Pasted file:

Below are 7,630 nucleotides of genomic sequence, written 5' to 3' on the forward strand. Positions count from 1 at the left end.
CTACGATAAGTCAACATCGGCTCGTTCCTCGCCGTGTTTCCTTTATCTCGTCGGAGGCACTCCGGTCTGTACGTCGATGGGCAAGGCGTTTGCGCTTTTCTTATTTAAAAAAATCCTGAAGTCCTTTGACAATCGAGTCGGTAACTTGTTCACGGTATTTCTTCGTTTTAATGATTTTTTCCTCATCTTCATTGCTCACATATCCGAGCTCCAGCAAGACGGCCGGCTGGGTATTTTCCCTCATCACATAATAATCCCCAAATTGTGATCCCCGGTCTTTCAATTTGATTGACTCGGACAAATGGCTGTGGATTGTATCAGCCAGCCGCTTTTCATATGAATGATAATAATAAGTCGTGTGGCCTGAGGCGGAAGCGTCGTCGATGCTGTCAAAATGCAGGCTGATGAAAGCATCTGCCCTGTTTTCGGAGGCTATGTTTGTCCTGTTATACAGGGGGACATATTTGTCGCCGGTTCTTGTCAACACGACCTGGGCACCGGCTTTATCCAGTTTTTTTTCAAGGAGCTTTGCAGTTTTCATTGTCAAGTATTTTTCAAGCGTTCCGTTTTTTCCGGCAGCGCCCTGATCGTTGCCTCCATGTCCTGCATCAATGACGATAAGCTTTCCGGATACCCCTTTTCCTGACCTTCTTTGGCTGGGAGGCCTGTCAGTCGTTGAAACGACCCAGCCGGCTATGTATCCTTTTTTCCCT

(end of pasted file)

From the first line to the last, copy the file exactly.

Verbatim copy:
Below are 7,630 nucleotides of genomic sequence, written 5' to 3' on the forward strand. Positions count from 1 at the left end.
CTACGATAAGTCAACATCGGCTCGTTCCTCGCCGTGTTTCCTTTATCTCGTCGGAGGCACTCCGGTCTGTACGTCGATGGGCAAGGCGTTTGCGCTTTTCTTATTTAAAAAAATCCTGAAGTCCTTTGACAATCGAGTCGGTAACTTGTTCACGGTATTTCTTCGTTTTAATGATTTTTTCCTCATCTTCATTGCTCACATATCCGAGCTCCAGCAAGACGGCCGGCTGGGTATTTTCCCTCATCACATAATAATCCCCAAATTGTGATCCCCGGTCTTTCAATTTGATTGACTCGGACAAATGGCTGTGGATTGTATCAGCCAGCCGCTTTTCATATGAATGATAATAATAAGTCGTGTGGCCTGAGGCGGAAGCGTCGTCGATGCTGTCAAAATGCAGGCTGATGAAAGCATCTGCCCTGTTTTCGGAGGCTATGTTTGTCCTGTTATACAGGGGGACATATTTGTCGCCGGTTCTTGTCAACACGACCTGGGCACCGGCTTTATCCAGTTTTTTTTCAAGGAGCTTTGCAGTTTTCATTGTCAAGTATTTTTCAAGCGTTCCGTTTTTTCCGGCAGCGCCCTGATCGTTGCCTCCATGTCCTGCATCAATGACGATAAGCTTTCCGGATACCCCTTTTCCTGACCTTCTTTGGCTGGGAGGCCTGTCAGTCGTTGAAACGACCCAGCCGGCTATGTATCCTTTTTTCCCT